Gov. Tom Corbett introduced an education reform package in Pennsylvania Oct. 11 that includes a pilot voucher program and an increase to the Educational Improvement Tax Credit (EITC) scholarship program.

Corbett, a former teacher, said at a press conference in York that the focus in education reform needs to be “child, parent, teacher … and just in that order.”

“I believe you need to crawl before you can walk, walk before you run,” said Corbett, who believes his reform proposal provides “common ground” from which Pennsylvanians can improve.


Philadelphia Archbishop Charles Chaput, chairman of the Pennsylvania Catholic Conference, was quick to respond to the governor’s proposal.

“It was very encouraging to hear Gov. Corbett voice his support for the school voucher program and more EITC scholarship funding,” the Archbishop said. “His words should serve as a clarion call to the people of Pennsylvania.

“As citizens, we face a pivotal opportunity to improve the lives and enrich the minds of our children. School choice is the right choice for Pennsylvania. It will give families the freedom to educate their children as they see fit, and it offers real alternatives for underprivileged families who seek to give their children a chance to succeed.”

The point person for school choice initiatives in the Archdiocese, Deputy Secretary for Catholic Education Jason Budd, praised the proposal and emphasized the need for school choice in the state.

“All parents should have the right to choose where they send their children for their education,” he said. “Further, we feel that parents should not be inhibited from their choice of education based on their financial status.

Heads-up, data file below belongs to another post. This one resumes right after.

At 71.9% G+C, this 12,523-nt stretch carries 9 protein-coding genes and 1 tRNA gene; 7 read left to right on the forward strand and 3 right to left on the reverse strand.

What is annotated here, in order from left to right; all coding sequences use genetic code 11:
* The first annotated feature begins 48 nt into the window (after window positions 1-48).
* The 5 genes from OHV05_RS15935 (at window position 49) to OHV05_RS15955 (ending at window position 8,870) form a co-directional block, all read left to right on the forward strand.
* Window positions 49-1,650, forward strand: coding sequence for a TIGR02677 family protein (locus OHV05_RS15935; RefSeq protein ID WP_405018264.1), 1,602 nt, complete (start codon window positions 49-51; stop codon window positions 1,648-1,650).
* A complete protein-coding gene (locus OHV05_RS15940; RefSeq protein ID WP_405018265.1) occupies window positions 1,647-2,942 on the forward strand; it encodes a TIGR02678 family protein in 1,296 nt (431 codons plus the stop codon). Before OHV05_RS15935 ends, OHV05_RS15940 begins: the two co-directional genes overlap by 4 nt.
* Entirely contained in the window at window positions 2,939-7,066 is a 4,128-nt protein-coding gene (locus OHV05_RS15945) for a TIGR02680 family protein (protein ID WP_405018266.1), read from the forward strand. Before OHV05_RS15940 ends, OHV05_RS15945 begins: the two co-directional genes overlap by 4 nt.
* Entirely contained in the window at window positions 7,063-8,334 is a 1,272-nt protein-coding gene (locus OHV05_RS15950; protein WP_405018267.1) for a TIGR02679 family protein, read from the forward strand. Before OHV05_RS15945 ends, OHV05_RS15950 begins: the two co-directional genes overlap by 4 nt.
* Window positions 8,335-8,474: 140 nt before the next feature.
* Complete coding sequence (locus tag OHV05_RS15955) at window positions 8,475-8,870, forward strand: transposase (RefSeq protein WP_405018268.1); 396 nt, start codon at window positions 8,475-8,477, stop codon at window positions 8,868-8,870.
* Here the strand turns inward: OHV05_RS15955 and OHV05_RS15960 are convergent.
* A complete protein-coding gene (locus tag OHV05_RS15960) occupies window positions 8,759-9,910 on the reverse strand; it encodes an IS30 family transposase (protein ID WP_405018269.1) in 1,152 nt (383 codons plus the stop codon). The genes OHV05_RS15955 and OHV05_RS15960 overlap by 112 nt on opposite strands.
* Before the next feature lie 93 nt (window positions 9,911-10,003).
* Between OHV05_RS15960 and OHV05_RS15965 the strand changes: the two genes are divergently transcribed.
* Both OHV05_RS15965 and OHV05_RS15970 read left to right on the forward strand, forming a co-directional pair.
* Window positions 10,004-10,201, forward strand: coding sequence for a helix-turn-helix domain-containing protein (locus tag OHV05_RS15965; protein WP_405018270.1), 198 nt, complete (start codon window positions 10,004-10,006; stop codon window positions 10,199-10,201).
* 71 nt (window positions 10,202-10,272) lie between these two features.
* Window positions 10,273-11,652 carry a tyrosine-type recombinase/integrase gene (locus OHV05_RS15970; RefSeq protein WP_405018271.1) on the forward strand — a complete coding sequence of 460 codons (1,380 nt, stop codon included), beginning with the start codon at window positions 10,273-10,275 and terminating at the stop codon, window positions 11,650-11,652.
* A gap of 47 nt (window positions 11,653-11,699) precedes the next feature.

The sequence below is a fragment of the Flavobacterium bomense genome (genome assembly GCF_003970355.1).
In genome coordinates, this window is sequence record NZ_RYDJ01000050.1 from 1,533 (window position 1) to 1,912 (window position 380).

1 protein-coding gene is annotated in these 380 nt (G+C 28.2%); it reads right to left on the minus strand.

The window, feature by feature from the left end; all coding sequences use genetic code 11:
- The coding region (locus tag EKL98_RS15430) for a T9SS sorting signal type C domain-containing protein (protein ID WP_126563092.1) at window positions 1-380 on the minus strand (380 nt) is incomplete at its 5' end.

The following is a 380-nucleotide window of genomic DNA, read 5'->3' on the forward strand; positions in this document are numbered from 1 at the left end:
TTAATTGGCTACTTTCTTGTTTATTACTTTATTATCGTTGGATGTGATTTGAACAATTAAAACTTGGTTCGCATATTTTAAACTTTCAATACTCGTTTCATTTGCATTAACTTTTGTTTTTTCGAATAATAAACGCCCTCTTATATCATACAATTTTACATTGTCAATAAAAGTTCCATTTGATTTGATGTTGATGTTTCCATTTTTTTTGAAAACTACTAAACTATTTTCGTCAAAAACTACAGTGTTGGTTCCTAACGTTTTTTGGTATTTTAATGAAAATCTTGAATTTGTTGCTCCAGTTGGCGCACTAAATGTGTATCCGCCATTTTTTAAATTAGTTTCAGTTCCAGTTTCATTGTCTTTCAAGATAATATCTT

“Currently geography and financial status determine a student’s academic future. We hope this will change going forward, and school choice will be the catalyst,” Budd said.

The specifics of the increase to the EITC program, which is currently funded at $75 million, were not announced. An increase to EITC will provide more low- and middle-income families with tuition assistance they need.

The pilot program for vouchers includes full “opportunity scholarships” to students in the bottom 5 percent of public elementary and high schools judged to be “failing.”

The family income of eligible students would be capped at 130 percent or less of the federal poverty rate. That equates to a family of four earning $29,000 a year.

Further, students whose families earn 185 percent of the federal poverty level, or $41,000 a year, would be eligible to receive 75 percent of the scholarships.

Corbett’s plan also includes a reform of Pennsylvania’s charter school law and teacher evaluations.

The final legislative format of the proposal has not yet been introduced in the General Assembly.

Corbett’s proposal for an increase in EITC funding and school choice vouchers are two of the main priorities of the Pennsylvania Catholic Conference, the public policy arm of the Catholic bishops of Pennsylvania.

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